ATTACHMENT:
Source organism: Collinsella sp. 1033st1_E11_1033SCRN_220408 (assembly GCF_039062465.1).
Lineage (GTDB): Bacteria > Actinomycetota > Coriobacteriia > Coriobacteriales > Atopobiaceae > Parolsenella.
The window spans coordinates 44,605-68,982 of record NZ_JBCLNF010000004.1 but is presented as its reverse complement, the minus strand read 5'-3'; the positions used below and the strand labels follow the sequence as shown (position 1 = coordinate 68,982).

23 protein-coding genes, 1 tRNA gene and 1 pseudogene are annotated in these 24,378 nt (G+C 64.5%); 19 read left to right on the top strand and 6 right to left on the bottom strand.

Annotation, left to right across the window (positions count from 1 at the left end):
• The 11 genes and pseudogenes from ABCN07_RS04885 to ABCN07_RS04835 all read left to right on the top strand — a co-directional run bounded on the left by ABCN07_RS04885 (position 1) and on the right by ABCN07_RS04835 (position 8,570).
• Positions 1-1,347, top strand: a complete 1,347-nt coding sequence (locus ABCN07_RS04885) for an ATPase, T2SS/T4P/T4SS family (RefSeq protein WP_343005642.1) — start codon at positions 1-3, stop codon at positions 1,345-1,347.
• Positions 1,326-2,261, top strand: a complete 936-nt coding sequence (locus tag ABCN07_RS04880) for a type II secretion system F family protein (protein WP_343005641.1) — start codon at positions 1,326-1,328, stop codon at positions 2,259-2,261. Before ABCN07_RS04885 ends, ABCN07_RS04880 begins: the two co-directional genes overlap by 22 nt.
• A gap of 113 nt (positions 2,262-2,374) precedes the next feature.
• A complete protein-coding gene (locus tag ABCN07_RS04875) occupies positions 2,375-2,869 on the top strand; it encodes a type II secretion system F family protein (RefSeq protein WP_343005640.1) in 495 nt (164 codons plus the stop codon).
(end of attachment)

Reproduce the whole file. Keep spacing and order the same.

Source organism: Collinsella sp. 1033st1_E11_1033SCRN_220408 (assembly GCF_039062465.1).
Lineage (GTDB): Bacteria > Actinomycetota > Coriobacteriia > Coriobacteriales > Atopobiaceae > Parolsenella.
The window spans coordinates 44,605-68,982 of record NZ_JBCLNF010000004.1 but is presented as its reverse complement, the minus strand read 5'-3'; the positions used below and the strand labels follow the sequence as shown (position 1 = coordinate 68,982).

23 protein-coding genes, 1 tRNA gene and 1 pseudogene are annotated in these 24,378 nt (G+C 64.5%); 19 read left to right on the top strand and 6 right to left on the bottom strand.

Annotation, left to right across the window (positions count from 1 at the left end):
• The 11 genes and pseudogenes from ABCN07_RS04885 to ABCN07_RS04835 all read left to right on the top strand — a co-directional run bounded on the left by ABCN07_RS04885 (position 1) and on the right by ABCN07_RS04835 (position 8,570).
• Positions 1-1,347, top strand: a complete 1,347-nt coding sequence (locus ABCN07_RS04885) for an ATPase, T2SS/T4P/T4SS family (RefSeq protein WP_343005642.1) — start codon at positions 1-3, stop codon at positions 1,345-1,347.
• Positions 1,326-2,261, top strand: a complete 936-nt coding sequence (locus tag ABCN07_RS04880) for a type II secretion system F family protein (protein WP_343005641.1) — start codon at positions 1,326-1,328, stop codon at positions 2,259-2,261. Before ABCN07_RS04885 ends, ABCN07_RS04880 begins: the two co-directional genes overlap by 22 nt.
• A gap of 113 nt (positions 2,262-2,374) precedes the next feature.
• A complete protein-coding gene (locus tag ABCN07_RS04875) occupies positions 2,375-2,869 on the top strand; it encodes a type II secretion system F family protein (RefSeq protein WP_343005640.1) in 495 nt (164 codons plus the stop codon).